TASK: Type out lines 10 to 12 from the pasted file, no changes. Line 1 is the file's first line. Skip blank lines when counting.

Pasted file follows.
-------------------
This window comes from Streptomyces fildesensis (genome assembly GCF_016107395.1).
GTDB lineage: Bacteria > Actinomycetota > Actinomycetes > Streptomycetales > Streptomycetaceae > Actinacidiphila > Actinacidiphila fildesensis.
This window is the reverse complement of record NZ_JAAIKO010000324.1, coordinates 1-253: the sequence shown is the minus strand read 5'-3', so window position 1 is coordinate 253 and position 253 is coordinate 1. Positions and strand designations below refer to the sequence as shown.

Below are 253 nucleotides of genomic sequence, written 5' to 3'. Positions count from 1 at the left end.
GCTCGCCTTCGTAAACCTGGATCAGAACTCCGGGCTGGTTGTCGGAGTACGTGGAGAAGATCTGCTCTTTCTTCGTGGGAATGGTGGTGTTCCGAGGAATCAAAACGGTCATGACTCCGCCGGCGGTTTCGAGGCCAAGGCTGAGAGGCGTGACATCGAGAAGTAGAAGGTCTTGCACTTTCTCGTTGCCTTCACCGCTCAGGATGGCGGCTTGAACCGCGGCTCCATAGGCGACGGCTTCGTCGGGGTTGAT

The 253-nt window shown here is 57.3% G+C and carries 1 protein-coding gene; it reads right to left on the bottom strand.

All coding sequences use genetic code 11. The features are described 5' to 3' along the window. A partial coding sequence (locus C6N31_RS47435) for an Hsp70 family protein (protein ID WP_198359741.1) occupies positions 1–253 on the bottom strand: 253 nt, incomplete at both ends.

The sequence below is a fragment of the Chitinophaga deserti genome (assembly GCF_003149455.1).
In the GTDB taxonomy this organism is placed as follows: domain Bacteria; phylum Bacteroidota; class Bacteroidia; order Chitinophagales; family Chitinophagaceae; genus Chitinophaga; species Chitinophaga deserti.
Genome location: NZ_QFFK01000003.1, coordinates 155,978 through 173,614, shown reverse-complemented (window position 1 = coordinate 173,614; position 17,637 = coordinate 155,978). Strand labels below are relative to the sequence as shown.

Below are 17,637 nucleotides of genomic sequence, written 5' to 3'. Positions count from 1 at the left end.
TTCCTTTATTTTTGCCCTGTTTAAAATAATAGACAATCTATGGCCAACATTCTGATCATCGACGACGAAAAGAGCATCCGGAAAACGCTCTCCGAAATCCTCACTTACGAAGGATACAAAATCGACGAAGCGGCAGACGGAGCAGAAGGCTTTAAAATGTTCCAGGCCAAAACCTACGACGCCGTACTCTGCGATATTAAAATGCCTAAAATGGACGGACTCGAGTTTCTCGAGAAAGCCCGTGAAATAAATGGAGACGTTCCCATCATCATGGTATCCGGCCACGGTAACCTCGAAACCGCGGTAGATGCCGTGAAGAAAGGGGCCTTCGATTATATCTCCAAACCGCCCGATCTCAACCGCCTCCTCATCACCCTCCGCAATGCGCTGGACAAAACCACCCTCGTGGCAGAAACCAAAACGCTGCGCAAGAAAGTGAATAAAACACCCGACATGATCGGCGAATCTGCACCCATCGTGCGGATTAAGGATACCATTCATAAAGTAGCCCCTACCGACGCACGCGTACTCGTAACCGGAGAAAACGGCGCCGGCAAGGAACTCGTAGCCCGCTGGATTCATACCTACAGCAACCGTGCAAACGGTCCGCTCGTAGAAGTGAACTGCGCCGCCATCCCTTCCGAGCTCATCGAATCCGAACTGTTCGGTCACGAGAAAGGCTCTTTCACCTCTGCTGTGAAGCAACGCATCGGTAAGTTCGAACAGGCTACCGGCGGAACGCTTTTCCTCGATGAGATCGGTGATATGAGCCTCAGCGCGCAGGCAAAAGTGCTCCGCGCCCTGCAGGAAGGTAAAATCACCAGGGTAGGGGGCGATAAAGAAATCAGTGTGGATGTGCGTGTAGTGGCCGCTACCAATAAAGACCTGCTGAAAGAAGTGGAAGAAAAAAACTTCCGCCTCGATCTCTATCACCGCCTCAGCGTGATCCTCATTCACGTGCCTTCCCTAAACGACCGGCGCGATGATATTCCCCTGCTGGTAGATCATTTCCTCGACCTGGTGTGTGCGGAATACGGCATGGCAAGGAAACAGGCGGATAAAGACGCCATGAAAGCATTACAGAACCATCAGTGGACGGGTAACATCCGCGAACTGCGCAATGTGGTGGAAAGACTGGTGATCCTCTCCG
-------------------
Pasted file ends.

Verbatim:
Genome location: NZ_QFFK01000003.1, coordinates 155,978 through 173,614, shown reverse-complemented (window position 1 = coordinate 173,614; position 17,637 = coordinate 155,978). Strand labels below are relative to the sequence as shown.

Below are 17,637 nucleotides of genomic sequence, written 5' to 3'. Positions count from 1 at the left end.
TTCCTTTATTTTTGCCCTGTTTAAAATAATAGACAATCTATGGCCAACATTCTGATCATCGACGACGAAAAGAGCATCCGGAAAACGCTCTCCGAAATCCTCACTTACGAAGGATACAAAATCGACGAAGCGGCAGACGGAGCAGAAGGCTTTAAAATGTTCCAGGCCAAAACCTACGACGCCGTACTCTGCGATATTAAAATGCCTAAAATGGACGGACTCGAGTTTCTCGAGAAAGCCCGTGAAATAAATGGAGACGTTCCCATCATCATGGTATCCGGCCACGGTAACCTCGAAACCGCGGTAGATGCCGTGAAGAAAGGGGCCTTCGATTATATCTCCAAACCGCCCGATCTCAACCGCCTCCTCATCACCCTCCGCAATGCGCTGGACAAAACCACCCTCGTGGCAGAAACCAAAACGCTGCGCAAGAAAGTGAATAAAACACCCGACATGATCGGCGAATCTGCACCCATCGTGCGGATTAAGGATACCATTCATAAAGTAGCCCCTACCGACGCACGCGTACTCGTAACCGGAGAAAACGGCGCCGGCAAGGAACTCGTAGCCCGCTGGATTCATACCTACAGCAACCGTGCAAACGGTCCGCTCGTAGAAGTGAACTGCGCCGCCATCCCTTCCGAGCTCATCGAATCCGAACTGTTCGGTCACGAGAAAGGCTCTTTCACCTCTGCTGTGAAGCAACGCATCGGTAAGTTCGAACAGGCTACCGGCGGAACGCTTTTCCTCGATGAGATCGGTGATATGAGCCTCAGCGCGCAGGCAAAAGTGCTCCGCGCCCTGCAGGAAGGTAAAATCACCAGGGTAGGGGGCGATAAAGAAATCAGTGTGGATGTGCGTGTAGTGGCCGCTACCAATAAAGACCTGCTGAAAGAAGTGGAAGAAAAAAACTTCCGCCTCGATCTCTATCACCGCCTCAGCGTGATCCTCATTCACGTGCCTTCCCTAAACGACCGGCGCGATGATATTCCCCTGCTGGTAGATCATTTCCTCGACCTGGTGTGTGCGGAATACGGCATGGCAAGGAAACAGGCGGATAAAGACGCCATGAAAGCATTACAGAACCATCAGTGGACGGGTAACATCCGCGAACTGCGCAATGTGGTGGAAAGACTGGTGATCCTCTCCG